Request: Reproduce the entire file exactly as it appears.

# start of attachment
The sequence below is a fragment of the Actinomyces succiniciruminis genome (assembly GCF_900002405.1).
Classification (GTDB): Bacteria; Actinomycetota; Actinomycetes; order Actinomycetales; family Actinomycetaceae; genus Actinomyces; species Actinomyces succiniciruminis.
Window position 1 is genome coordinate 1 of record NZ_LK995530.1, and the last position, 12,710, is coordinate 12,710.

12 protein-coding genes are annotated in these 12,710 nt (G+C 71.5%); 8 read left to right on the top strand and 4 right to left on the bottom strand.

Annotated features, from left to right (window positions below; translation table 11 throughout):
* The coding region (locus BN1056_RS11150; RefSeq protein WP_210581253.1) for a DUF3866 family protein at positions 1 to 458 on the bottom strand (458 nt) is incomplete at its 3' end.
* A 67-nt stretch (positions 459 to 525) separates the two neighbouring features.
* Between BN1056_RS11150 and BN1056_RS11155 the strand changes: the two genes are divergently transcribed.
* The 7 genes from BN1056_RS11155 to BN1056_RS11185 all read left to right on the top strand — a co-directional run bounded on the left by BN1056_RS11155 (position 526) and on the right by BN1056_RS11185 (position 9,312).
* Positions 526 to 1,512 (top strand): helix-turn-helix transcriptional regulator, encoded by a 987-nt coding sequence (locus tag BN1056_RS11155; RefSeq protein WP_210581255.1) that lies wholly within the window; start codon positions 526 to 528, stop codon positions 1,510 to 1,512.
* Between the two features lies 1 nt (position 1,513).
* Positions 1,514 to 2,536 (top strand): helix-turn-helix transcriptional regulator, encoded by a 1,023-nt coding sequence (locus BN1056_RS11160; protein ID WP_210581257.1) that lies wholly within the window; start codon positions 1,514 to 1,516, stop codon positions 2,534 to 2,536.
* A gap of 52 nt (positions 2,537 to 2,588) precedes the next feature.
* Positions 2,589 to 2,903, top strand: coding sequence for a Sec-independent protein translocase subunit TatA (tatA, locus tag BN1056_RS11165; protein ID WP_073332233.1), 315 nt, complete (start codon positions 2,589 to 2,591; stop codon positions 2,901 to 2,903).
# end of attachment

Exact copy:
The sequence below is a fragment of the Actinomyces succiniciruminis genome (assembly GCF_900002405.1).
Classification (GTDB): Bacteria; Actinomycetota; Actinomycetes; order Actinomycetales; family Actinomycetaceae; genus Actinomyces; species Actinomyces succiniciruminis.
Window position 1 is genome coordinate 1 of record NZ_LK995530.1, and the last position, 12,710, is coordinate 12,710.

12 protein-coding genes are annotated in these 12,710 nt (G+C 71.5%); 8 read left to right on the top strand and 4 right to left on the bottom strand.

Annotated features, from left to right (window positions below; translation table 11 throughout):
* The coding region (locus BN1056_RS11150; RefSeq protein WP_210581253.1) for a DUF3866 family protein at positions 1 to 458 on the bottom strand (458 nt) is incomplete at its 3' end.
* A 67-nt stretch (positions 459 to 525) separates the two neighbouring features.
* Between BN1056_RS11150 and BN1056_RS11155 the strand changes: the two genes are divergently transcribed.
* The 7 genes from BN1056_RS11155 to BN1056_RS11185 all read left to right on the top strand — a co-directional run bounded on the left by BN1056_RS11155 (position 526) and on the right by BN1056_RS11185 (position 9,312).
* Positions 526 to 1,512 (top strand): helix-turn-helix transcriptional regulator, encoded by a 987-nt coding sequence (locus tag BN1056_RS11155; RefSeq protein WP_210581255.1) that lies wholly within the window; start codon positions 526 to 528, stop codon positions 1,510 to 1,512.
* Between the two features lies 1 nt (position 1,513).
* Positions 1,514 to 2,536 (top strand): helix-turn-helix transcriptional regulator, encoded by a 1,023-nt coding sequence (locus BN1056_RS11160; protein ID WP_210581257.1) that lies wholly within the window; start codon positions 1,514 to 1,516, stop codon positions 2,534 to 2,536.
* A gap of 52 nt (positions 2,537 to 2,588) precedes the next feature.
* Positions 2,589 to 2,903, top strand: coding sequence for a Sec-independent protein translocase subunit TatA (tatA, locus tag BN1056_RS11165; protein ID WP_073332233.1), 315 nt, complete (start codon positions 2,589 to 2,591; stop codon positions 2,901 to 2,903).